Bartlett: Derelict Dining
Sophomore Summer isn't all it's cracked up to be.
Sophomore summer is a heralded time — our wonderful academic romp about the woodlands of New Hampshire. You’ve likely read about it in pamphlets or associated propaganda, wherein the administration lauds this time of community and kinship. “The region around Hanover is ripe for exploring,” they say. And I suppose it is; it has to be. You can’t afford to have students looking inward when you essentially shortchange the summer-dwellers in regard to on-campus dining. That’s right. The Courtyard Café’s once miraculous kitchen lies vacant, collecting dust bunnies rather than quelling our voracious appetites. The Collis Café’s beloved Late Night operates on truncated “summer hours.” The Cube, the only of the three snack bars left alive, has seen its hours of operation dwindle. When the summer rolls around, it’s the Class of ’53 Commons or bust. And it shouldn’t be.
We fortunate sophomores are nothing short of academic hostages, herded into a summer term with no particular recourse or alternative but to suck it up, given the scarcity of options. Now, if Dartmouth only mandated attendance during fall, winter and spring, a relaxing of dining options for the summer season wouldn’t constitute an abuse of power. Many other universities, in fact, do offer up some semblance of additional coursework or programming when others would venture off on summer break and correspondingly reduce their dining options. What differentiates Dartmouth from some of its peers, though, is our summer term’s mandatory nature.
Sophomores lodging on campus in the summer didn’t opt into the initiative. No, we were forced into it; forced to cough up our share of tuition and room and board; forced to settle for less. Our peers at sibling universities who go the way of a nontraditional term do so knowing beforehand that it will come with a slew of drawbacks and consequences. To suffer these travails, however, is a choice, and this enviable freedom serves as its own compensation for the requisite drawbacks. Those who agreed to the extra term fully understood that skeletal dining options would haunt their every mealtime when they signed up. And yet, they found the benefits of the term to be greater than the lack in amenities.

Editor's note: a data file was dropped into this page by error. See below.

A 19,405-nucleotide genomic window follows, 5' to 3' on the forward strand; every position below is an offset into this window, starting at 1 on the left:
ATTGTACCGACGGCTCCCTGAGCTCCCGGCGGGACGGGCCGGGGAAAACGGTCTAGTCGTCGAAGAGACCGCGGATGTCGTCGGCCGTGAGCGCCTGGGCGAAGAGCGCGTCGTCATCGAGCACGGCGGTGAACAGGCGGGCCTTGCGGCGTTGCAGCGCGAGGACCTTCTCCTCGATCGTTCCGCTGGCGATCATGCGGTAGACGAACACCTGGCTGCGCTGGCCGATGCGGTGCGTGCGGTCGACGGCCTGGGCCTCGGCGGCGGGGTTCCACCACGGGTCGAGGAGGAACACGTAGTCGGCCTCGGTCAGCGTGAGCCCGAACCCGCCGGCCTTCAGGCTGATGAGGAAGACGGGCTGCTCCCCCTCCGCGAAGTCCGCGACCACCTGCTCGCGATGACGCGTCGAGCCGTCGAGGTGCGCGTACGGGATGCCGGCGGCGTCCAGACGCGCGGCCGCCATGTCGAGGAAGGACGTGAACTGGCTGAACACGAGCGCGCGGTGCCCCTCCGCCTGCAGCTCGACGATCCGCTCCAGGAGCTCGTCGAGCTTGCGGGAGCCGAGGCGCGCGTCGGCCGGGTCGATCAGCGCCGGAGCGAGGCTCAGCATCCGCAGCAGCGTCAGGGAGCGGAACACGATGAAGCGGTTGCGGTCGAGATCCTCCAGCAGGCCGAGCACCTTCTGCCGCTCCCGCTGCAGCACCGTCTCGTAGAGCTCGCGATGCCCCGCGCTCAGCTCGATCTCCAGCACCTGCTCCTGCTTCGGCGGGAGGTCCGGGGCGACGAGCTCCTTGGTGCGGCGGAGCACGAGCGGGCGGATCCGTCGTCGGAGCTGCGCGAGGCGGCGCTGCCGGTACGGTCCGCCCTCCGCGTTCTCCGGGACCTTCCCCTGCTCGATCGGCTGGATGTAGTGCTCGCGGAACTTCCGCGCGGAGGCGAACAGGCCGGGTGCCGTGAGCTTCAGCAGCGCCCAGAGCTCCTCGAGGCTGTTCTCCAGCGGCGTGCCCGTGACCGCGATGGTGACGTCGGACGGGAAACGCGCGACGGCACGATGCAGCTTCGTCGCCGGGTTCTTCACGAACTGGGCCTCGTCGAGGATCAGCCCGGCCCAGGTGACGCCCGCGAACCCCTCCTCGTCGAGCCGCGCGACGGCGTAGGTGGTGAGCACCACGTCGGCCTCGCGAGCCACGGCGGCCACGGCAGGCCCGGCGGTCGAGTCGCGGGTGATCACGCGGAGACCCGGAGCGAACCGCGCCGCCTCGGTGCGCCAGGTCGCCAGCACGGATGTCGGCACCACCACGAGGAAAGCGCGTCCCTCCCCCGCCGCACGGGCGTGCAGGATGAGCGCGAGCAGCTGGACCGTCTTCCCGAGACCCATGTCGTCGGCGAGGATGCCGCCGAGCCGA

Dartmouth robs us of that agency. We, as students, are summoned, presented with a bill, and then met with lackluster dining facilities. I, for one, didn’t choose to sacrifice the Courtyard Café’s ineluctable “Burger of the Week” in exchange for humid classrooms and dormitories. And I most certainly wouldn’t have come to this decision without the poking and prodding of Dartmouth’s bureaucracy. I didn’t have a choice to be here here, and certainly didn’t want to foot the same bill that I would have in a term ripe with bountiful food options.
The financial underbelly of our dining experience merits more than its fair share of jaded criticism. Dining plans don’t suddenly shrink in cost on a term-by-term basis, meaning that we sophomores are coughing up the same sum for a lesser product. As much as I do love the Class of ’53 Commons, it’s difficult to comprehend why a stingier offering of facilities shouldn’t diminish the overall price tag. If we presume that the values of the swipes, not DBA, themselves hinge upon the overall food, employment and facility costs, the effects of closing certain sites and limiting hours should play into that calculation. It is simply unfair of Dartmouth to thrust the same bill on a group of captive students when the college is perfectly conscious of its lackluster dining offerings.
Logistically, I get it. With a fraction of the foot traffic, most universities would be justified in balking at the ambitious idea of funding every campus dining facility throughout this nontraditional term. But this isn’t most universities. This is Dartmouth. And here at Dartmouth, sophomores do not have a choice in enrolling for the summer, do not face a lighter bill and especially do not get what they pay for. And all three are a bit too much to swallow.